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View Diary: Here's a "fair deal" for you: a tiny % of our disposable income for more workers' lives. (15 comments)

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  •  From what I've seen around these parts (4+ / 0-)
    Recommended by:
    JayRaye, JesseCW, AoT, FG

    the consensus is that the only "fair" deal is to sock it to the rich.

    The rest of the Clinton Era prosperity package (e.g., have the middle class chip in a few bucks here and there as well) is a complete no-go.

    •  I sure wouldn't say that 39.6% (5+ / 0-)
      Recommended by:
      JayRaye, JesseCW, tardis10, PhilJD, ferg

      is "socking it to the rich." But yes, a simple return of top-end marginal rates to Clinton-era levels does seem like the limit of the circumscribed discussion.

      One thing I never seem to see is a talk about why returning to those tax rates for all would be such a burden on the lower- and middle classes. It seems to be just a "given" that anyone earning fewer than X dollars couldn't possibly pay the same rate they did in the 1990s, back when there was a modicum of fairness and economic stability.

      I mean, I like government services. I want more of them; it helps to show that we live in an actual society and not an Ayn Randian paradise. These services cost money, and that cost should be borne by all.

      Of course the wealthy should pay more, and they will. But everyone should contribute, and the way the US has chosen to collect people's contributions is through taxation.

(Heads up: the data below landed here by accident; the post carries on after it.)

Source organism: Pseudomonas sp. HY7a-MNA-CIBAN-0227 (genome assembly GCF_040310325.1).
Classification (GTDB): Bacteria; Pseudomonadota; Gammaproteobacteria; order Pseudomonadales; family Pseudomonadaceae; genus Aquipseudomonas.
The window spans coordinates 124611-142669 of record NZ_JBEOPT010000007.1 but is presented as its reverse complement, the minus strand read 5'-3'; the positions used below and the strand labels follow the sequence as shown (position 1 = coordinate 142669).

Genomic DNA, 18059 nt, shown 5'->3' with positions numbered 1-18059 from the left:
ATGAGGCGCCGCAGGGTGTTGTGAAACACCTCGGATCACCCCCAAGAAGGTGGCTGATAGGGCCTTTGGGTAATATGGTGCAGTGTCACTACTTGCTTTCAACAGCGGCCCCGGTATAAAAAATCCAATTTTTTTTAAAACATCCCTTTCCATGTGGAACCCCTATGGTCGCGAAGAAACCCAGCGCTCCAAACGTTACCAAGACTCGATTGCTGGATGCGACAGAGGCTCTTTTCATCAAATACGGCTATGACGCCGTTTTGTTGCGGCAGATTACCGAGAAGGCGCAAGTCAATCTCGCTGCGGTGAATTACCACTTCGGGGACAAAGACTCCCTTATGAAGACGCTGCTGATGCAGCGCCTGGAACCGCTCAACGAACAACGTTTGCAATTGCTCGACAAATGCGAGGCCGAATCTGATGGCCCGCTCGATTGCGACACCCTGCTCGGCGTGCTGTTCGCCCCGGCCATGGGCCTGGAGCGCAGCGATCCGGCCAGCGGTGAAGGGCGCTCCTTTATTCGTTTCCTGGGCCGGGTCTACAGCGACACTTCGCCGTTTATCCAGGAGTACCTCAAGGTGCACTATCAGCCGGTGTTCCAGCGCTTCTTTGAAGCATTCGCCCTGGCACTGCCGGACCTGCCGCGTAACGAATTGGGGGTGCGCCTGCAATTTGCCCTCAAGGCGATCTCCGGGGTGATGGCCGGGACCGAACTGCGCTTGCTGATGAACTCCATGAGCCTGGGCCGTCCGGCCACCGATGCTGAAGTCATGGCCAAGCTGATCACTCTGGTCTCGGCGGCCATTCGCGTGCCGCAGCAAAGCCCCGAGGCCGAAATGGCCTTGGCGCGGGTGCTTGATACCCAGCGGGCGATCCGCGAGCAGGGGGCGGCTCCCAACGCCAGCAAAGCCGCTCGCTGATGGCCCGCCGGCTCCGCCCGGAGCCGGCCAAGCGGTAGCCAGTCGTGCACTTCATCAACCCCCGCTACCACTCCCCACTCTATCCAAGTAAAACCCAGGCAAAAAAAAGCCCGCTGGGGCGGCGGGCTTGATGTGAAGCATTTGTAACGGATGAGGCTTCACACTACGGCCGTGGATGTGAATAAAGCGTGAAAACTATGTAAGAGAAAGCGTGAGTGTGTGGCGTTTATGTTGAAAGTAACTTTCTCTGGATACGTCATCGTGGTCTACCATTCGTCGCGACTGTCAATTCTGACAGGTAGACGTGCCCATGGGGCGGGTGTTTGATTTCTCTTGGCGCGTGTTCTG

If we're really at the point where the Democratic argument boils down to "People need to keep more of their money," then we're in deep trouble as a party and a Website. And if it's so important to keep taxes low on working-class folks, why is there absolutely zero discussion about the impending payroll tax's returning to its historical levels- a tax that affects every paycheck, but not investment income?

      •  What we've got is largely (though not entirely) (3+ / 0-)
        Recommended by:
        JayRaye, PhilJD, ferg

        a Republican Party funded by the top 1% and a Democratic Party funded by the rest of the top 10%.

        Neither one wants to hike taxes on their own major donors.

        So we all pretend that a quarter of a million dollars is "middle class", and that people making low six figure incomes really, really need relief from those horribly abusive Clinton era rates.

        This place needs a PVP server.

        by JesseCW on Mon Dec 10, 2012 at 09:29:22 AM PST

        [ Parent ]

      •  I'd say the problem is that (7+ / 0-)

        many in the putative middle are fiscally precarious & they know it now. Poll after poll  has shown that while Americans are worried about deficits and the national debt, addressing unemployment and improving the economy has consistently been a bigger priority. Years of stagnant wages,high unemployment,disappearing pensions,rising health insurance costs,upside down mortgages,sky rocketing tuition etc. has,quite reasonably,fostered fear. And fear doesn't build social democracies.

        "George RR Martin is not your bitch" ~~ Neil Gaiman

        by tardis10 on Mon Dec 10, 2012 at 10:01:40 AM PST

        [ Parent ]

    •  yes, perhaps this diary is far too pessimistic (7+ / 0-)

      But my point still stands: how dare either party bargain with our lives!?

      versus

      Their disposable income!?

      And why do we even allow such a debate to take place?

      The casual disregard for the value of working class lives has been much on my mind lately.

      And not just the disregard that the ruling class has for our lives, but how we ourselves, as a class, permit that disregard by our silence.

      WE NEVER FORGET Our Labor Martyrs: a project to honor the men, women and children who lost their lives in Freedom's Cause. For Nov: Lives lost trying to earn a living.

      by JayRaye on Mon Dec 10, 2012 at 08:59:34 AM PST

      [ Parent ]

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